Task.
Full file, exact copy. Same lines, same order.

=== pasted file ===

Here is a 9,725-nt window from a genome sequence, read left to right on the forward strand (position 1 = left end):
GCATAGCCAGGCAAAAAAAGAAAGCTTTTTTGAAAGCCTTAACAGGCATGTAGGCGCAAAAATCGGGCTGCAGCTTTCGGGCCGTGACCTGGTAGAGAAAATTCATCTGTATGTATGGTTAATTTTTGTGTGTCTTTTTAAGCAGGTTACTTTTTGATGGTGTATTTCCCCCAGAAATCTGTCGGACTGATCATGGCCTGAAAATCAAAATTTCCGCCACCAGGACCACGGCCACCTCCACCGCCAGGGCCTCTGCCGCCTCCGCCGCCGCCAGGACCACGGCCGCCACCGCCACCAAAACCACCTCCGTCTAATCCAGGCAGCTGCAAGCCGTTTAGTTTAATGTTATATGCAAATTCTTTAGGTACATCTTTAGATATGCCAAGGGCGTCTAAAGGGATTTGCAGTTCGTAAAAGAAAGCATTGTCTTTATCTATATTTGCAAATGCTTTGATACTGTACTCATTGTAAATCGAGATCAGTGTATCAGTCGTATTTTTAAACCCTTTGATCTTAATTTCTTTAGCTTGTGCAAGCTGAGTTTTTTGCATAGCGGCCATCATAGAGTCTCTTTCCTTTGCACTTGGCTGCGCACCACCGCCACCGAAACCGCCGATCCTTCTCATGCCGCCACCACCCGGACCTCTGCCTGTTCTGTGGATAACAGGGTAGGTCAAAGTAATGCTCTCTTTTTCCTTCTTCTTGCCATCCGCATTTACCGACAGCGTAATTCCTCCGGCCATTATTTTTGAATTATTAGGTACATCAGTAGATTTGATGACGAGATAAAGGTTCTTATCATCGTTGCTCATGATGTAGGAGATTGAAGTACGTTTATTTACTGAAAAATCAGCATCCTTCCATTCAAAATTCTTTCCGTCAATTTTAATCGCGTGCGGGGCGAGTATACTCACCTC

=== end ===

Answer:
Here is a 9,725-nt window from a genome sequence, read left to right on the forward strand (position 1 = left end):
GCATAGCCAGGCAAAAAAAGAAAGCTTTTTTGAAAGCCTTAACAGGCATGTAGGCGCAAAAATCGGGCTGCAGCTTTCGGGCCGTGACCTGGTAGAGAAAATTCATCTGTATGTATGGTTAATTTTTGTGTGTCTTTTTAAGCAGGTTACTTTTTGATGGTGTATTTCCCCCAGAAATCTGTCGGACTGATCATGGCCTGAAAATCAAAATTTCCGCCACCAGGACCACGGCCACCTCCACCGCCAGGGCCTCTGCCGCCTCCGCCGCCGCCAGGACCACGGCCGCCACCGCCACCAAAACCACCTCCGTCTAATCCAGGCAGCTGCAAGCCGTTTAGTTTAATGTTATATGCAAATTCTTTAGGTACATCTTTAGATATGCCAAGGGCGTCTAAAGGGATTTGCAGTTCGTAAAAGAAAGCATTGTCTTTATCTATATTTGCAAATGCTTTGATACTGTACTCATTGTAAATCGAGATCAGTGTATCAGTCGTATTTTTAAACCCTTTGATCTTAATTTCTTTAGCTTGTGCAAGCTGAGTTTTTTGCATAGCGGCCATCATAGAGTCTCTTTCCTTTGCACTTGGCTGCGCACCACCGCCACCGAAACCGCCGATCCTTCTCATGCCGCCACCACCCGGACCTCTGCCTGTTCTGTGGATAACAGGGTAGGTCAAAGTAATGCTCTCTTTTTCCTTCTTCTTGCCATCCGCATTTACCGACAGCGTAATTCCTCCGGCCATTATTTTTGAATTATTAGGTACATCAGTAGATTTGATGACGAGATAAAGGTTCTTATCATCGTTGCTCATGATGTAGGAGATTGAAGTACGTTTATTTACTGAAAAATCAGCATCCTTCCATTCAAAATTCTTTCCGTCAATTTTAATCGCGTGCGGGGCGAGTATACTCACCTC